You can start out small, growing your herbs in a large backyard or renting inexpensive land, but keep in mind that your profits will also be small unless you’ve got two-digit acreage. You’ll need a solid working knowledge of growing and nurturing herbs. If you’ll be working several acres or more, you’ll need to know farming techniques as well–commercial growing is different from coaxing along a few plants in a backyard border.
You’ll also need a firm grounding in the wholesale herb business–what’s popular, who’s buying it for what purposes, which herbs are best abandoned to agribusiness and which new herbs are likely to be the ‘in’ product in the next few years. (Since it can take two years to reap the rewards of your labors, you’ll need to forecast at least this far ahead.) In addition to all this, you’ll need top-notch sales and marketing skills to get your herbs in the marketplace and keep them there.

The Market

Your customers can be wholesale distributors buying for health product manufacturers, grocery chains and restaurants, or you can sell directly to these businesses yourself. You can target other SOHOs–artisans and crafters who work with herbs–as well as caterers; makers of beauty, health and skin care products; and natural-foods stores.
 
You can sell potted plants to garden centers, florists and nurseries. And you can put your herbs directly in the public’s hands by selling at farmers’ markets and flea markets. Your best bet for selling to other businesses large or small is to develop a niche–a specialty that’s fresh and new in your area–so that instead of competing, you’ve got an untapped market.
 
If you want to go the wholesale route, contact distributors (which you can locate through herb and specialty foods organizations). To sell directly to SOHOs, take samples of your herbs to them and ask for their business. For farmers’ and flea markets, contact the market organizer to find out about fees, then make space reservations–display space at some flea markets and swap meets can be very competitive, so don’t wait until the last minute to make arrangements. If you plan on a pick-it-yourself operation, advertise in local papers and put advertising/directional signs on roads leading to your farm. (Make sure to get permission from land owners and local zoning authorities.)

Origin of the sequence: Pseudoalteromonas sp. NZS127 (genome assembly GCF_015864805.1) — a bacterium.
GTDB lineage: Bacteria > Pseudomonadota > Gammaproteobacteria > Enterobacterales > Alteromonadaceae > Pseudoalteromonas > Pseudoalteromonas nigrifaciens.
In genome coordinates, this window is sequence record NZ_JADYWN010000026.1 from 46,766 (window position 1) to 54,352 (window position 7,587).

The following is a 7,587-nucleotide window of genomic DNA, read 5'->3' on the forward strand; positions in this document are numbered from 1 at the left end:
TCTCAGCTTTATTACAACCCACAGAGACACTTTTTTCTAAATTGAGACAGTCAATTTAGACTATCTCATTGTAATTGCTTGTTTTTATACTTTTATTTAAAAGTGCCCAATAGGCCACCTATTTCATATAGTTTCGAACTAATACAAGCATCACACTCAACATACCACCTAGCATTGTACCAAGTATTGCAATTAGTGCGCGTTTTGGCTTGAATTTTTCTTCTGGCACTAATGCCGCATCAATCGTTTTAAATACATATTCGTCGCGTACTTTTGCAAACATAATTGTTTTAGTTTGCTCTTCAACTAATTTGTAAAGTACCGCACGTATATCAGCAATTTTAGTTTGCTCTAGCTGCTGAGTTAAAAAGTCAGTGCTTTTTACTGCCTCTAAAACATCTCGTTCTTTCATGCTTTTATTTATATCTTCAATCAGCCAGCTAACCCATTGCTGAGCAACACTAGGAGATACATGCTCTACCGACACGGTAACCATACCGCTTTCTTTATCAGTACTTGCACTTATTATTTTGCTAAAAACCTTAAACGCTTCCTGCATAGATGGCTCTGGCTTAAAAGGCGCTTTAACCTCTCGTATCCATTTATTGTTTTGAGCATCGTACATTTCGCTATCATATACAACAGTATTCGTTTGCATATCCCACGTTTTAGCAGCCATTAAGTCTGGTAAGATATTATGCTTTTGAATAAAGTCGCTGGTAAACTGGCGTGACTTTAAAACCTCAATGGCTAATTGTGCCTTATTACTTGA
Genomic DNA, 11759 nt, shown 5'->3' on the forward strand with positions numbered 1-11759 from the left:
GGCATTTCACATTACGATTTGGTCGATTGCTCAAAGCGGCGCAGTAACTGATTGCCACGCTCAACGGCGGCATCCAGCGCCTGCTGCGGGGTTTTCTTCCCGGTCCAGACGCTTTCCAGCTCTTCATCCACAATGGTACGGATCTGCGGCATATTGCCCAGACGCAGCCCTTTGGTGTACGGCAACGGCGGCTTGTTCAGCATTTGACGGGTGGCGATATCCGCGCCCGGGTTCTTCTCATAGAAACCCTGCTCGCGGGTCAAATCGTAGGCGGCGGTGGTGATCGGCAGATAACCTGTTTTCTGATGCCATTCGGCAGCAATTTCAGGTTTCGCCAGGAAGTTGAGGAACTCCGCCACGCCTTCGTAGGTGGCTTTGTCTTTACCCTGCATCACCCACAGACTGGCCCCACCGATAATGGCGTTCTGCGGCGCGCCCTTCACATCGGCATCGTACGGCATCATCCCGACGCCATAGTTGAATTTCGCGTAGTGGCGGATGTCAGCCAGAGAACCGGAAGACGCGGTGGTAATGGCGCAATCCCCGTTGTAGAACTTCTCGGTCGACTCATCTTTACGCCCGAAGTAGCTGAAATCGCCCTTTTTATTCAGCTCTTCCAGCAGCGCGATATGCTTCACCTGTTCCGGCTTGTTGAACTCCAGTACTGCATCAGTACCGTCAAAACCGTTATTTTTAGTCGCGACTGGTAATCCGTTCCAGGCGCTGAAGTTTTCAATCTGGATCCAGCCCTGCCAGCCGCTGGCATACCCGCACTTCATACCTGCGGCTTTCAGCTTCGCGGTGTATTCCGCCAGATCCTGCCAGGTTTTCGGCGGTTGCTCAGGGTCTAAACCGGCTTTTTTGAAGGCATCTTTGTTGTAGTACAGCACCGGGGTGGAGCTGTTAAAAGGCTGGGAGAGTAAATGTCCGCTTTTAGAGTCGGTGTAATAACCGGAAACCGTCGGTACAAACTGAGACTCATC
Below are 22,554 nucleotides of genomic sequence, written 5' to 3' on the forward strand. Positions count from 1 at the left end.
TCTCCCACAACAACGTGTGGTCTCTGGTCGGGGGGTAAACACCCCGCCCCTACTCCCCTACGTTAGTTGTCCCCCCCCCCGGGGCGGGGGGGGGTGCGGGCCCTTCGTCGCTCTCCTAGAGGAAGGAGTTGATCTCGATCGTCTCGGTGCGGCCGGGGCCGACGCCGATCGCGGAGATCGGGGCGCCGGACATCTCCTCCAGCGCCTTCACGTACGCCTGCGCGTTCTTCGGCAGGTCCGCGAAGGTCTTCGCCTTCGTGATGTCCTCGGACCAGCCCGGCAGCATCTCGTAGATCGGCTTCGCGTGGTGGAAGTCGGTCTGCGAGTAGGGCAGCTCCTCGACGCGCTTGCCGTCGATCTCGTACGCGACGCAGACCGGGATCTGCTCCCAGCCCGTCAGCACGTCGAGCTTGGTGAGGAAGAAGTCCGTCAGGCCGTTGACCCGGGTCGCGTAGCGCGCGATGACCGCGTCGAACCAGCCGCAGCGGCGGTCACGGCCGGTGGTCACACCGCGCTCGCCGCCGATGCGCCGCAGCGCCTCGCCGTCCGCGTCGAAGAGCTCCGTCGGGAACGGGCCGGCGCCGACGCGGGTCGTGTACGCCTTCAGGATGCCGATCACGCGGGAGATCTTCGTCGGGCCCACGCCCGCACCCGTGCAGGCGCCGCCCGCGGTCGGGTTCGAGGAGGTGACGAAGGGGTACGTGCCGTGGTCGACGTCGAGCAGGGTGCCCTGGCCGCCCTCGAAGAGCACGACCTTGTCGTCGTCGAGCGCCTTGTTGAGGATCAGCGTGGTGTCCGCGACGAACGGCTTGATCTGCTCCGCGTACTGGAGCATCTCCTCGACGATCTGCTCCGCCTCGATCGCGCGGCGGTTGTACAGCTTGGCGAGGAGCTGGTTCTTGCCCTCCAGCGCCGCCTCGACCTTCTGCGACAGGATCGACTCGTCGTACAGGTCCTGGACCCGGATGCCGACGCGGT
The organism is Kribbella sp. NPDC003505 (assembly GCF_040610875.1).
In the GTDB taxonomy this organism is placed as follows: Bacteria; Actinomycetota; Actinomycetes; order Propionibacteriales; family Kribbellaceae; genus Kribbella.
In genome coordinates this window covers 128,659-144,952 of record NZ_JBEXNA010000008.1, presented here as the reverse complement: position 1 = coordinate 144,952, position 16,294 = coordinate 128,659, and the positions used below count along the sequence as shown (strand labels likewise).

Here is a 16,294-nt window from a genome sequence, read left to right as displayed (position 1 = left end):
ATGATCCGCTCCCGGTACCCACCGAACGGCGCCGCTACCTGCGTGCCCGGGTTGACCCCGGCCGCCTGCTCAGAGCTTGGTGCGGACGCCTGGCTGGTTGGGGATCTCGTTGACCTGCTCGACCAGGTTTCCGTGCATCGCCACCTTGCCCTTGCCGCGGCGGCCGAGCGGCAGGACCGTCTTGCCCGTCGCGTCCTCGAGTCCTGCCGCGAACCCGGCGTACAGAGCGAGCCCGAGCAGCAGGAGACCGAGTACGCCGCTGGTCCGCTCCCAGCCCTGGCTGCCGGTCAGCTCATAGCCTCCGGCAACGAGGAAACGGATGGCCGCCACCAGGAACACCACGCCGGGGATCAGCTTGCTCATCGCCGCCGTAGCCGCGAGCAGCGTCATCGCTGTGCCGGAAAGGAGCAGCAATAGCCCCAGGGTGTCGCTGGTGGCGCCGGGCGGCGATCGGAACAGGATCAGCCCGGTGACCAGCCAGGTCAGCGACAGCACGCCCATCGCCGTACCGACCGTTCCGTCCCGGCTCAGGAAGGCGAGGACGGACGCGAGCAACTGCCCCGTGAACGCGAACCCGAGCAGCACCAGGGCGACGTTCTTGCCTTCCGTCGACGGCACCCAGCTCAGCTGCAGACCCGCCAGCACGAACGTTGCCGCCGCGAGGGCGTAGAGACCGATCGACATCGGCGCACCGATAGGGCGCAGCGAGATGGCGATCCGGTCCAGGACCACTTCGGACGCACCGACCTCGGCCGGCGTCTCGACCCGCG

Needed Equipment

First and foremost, you’ll need a good chunk of soil. If you’ve got acreage, you’re ahead of the game. If not, you can often rent land inexpensively–try power companies with fallow land beneath their towers or property owners with unused acres in rural areas of your town or county.
 
One thing to watch for is that wholesale buyers of natural products may require your farm to be on certifiably organic land–one on which nothing was previously grown using pesticides, herbicides or fertilizers. (This certification comes from a state agency or a private organization, depending on your state.) Next you’ll need seeds and growing supplies. If you live in a cold-weather locale, you may want to invest in a greenhouse. You’ll also need a pickup truck or van to deliver your produce to customers.

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Plants & Agriculture

Herb Gardening

With today’s focus on health and gourmet food, there’s no better time to start growing herbs.

Entrepreneur

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Business At A Glance

Herb Gardening

Startup Costs: Under $2,000
Home Based: Can be operated from home.
Part Time: Can be operated part-time.
Online Operation? No

Business Overview

A small plot of land in your backyard can easily be converted into a cash-producing herb garden. Dill, parsley and chives are just a few of the many herbs that can be grown at home for profit.
 
Get started by spending time at your local library and on the internet to learn as much as you can about herbs and herb gardening. The rest is very simple. Plant your garden, grow your herbs, design some herb packages, and set out to establish accounts with local merchants to sell your goods. Like any new business venture, there’ll be a learning curve. However, the rewards of a few extra thousand dollars each year can justify the effort.